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Koizumi defends anti-nuclear drive, seeks policy change

Kyodo, JIJI

Former Prime Minister Junichiro Koizumi defended his anti-nuclear stance Sunday, urging the government, in light of the meltdown calamity at the Fukushima No. 1 nuclear plant that started in 2011, to drop its quest to restart atomic power generation.

Koizumi brushed off criticism that he was “irresponsible” for calling on Japan to phase out nuclear power, saying in Yokohama that the government of Prime Minister Shinzo Abe “should discuss how to introduce renewable energy that would substitute for atomic power.”

The former leader, who promoted nuclear power when he was in power, justified his change of attitude, saying, “People often change their minds.” As an example, he referred to the fact that Japan became an ally of the United States after World War II, even though the two countries were enemies during the war.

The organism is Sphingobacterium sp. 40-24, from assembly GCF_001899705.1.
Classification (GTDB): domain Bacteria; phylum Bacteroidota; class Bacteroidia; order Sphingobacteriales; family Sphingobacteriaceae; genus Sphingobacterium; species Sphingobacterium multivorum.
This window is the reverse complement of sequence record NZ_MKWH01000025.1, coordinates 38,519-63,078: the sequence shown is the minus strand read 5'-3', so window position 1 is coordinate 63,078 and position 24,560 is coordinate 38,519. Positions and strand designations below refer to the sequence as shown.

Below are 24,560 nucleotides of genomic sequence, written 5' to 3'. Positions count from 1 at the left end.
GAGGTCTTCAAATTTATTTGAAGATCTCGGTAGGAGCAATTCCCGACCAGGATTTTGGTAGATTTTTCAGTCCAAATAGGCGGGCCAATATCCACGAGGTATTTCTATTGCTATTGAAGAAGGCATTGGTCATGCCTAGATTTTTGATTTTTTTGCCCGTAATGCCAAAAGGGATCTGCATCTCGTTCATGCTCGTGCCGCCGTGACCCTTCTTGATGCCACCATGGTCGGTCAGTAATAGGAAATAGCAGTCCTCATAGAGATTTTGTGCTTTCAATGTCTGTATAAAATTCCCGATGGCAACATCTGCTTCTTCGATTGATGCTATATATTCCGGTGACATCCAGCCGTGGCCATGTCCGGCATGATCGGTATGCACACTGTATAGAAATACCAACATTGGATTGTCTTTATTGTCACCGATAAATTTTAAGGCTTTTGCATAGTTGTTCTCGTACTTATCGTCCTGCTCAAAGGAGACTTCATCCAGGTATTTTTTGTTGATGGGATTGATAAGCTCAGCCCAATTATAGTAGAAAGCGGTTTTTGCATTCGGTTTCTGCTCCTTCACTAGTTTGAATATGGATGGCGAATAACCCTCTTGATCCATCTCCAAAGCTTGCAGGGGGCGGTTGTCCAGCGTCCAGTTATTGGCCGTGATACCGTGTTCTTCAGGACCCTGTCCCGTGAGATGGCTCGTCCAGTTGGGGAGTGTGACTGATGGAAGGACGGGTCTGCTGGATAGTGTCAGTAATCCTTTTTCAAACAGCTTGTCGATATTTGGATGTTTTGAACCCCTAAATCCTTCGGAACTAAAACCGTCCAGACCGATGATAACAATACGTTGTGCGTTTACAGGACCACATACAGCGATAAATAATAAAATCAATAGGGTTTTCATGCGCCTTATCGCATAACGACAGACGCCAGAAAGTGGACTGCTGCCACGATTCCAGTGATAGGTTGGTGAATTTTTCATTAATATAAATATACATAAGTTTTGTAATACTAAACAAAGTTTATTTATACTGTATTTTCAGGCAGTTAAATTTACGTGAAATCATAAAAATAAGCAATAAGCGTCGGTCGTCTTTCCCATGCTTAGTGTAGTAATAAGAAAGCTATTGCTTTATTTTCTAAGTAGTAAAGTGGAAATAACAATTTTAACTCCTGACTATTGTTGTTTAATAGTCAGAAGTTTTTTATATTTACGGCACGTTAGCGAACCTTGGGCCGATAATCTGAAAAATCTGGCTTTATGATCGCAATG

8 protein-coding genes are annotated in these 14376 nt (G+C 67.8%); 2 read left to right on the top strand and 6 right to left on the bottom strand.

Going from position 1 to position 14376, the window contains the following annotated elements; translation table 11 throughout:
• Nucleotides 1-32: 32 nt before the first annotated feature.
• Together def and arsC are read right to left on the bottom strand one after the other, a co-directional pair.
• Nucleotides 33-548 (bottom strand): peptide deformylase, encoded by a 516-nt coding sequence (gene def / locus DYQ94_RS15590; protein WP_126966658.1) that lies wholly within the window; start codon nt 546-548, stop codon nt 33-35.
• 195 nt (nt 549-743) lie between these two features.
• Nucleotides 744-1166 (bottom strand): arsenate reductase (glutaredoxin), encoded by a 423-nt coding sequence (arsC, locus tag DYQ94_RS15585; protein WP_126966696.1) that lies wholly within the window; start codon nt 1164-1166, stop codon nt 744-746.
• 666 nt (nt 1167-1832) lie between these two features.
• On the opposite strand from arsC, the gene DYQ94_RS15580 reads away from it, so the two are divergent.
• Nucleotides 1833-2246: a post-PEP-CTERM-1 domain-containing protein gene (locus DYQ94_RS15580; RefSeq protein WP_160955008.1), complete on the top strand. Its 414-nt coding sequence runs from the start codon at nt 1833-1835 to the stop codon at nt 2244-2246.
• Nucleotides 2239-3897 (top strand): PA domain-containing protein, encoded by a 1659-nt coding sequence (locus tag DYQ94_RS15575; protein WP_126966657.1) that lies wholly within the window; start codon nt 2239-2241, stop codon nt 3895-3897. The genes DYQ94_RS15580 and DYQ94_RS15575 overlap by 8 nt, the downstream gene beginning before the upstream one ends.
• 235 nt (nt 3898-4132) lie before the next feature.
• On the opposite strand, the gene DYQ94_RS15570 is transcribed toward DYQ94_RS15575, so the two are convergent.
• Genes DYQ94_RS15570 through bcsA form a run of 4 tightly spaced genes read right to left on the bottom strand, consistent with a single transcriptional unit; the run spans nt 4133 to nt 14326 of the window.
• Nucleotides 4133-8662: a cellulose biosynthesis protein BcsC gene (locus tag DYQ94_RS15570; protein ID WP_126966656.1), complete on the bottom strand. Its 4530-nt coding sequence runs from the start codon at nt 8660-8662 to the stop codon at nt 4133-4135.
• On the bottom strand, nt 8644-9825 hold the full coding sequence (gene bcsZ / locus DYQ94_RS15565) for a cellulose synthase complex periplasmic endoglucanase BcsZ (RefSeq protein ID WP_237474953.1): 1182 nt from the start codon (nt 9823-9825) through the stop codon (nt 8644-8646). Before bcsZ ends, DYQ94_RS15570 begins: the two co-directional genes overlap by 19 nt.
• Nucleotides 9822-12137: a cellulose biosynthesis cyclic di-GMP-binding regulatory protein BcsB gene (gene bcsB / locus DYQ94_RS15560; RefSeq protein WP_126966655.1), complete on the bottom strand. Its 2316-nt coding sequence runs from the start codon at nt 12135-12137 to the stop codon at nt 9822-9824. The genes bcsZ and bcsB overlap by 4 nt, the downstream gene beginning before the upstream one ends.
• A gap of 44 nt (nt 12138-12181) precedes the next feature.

He said it would be impossible to build a permanent disposal site for spent nuclear fuel and other radioactive waste in Japan due to opposition from local residents.

“Instead of using a vast amount of money on such matters, it would be better to spend (money) on developing many kinds of energy sources that make use of nature,” he said.

Koizumi also pointed out that a disposal site was not built even before the Fukushima nuclear disaster started.

“If a strong leader emerges, can he or she achieve the construction of a site that can be used for 100,000 years by ignoring opposition of local residents?” Koizumi asked. “It would be optimistic and irresponsible to think that it is possible.”

Koizumi is scheduled to speak about Japan’s energy policy at a press conference at the Japan National Press Club on Nov. 12.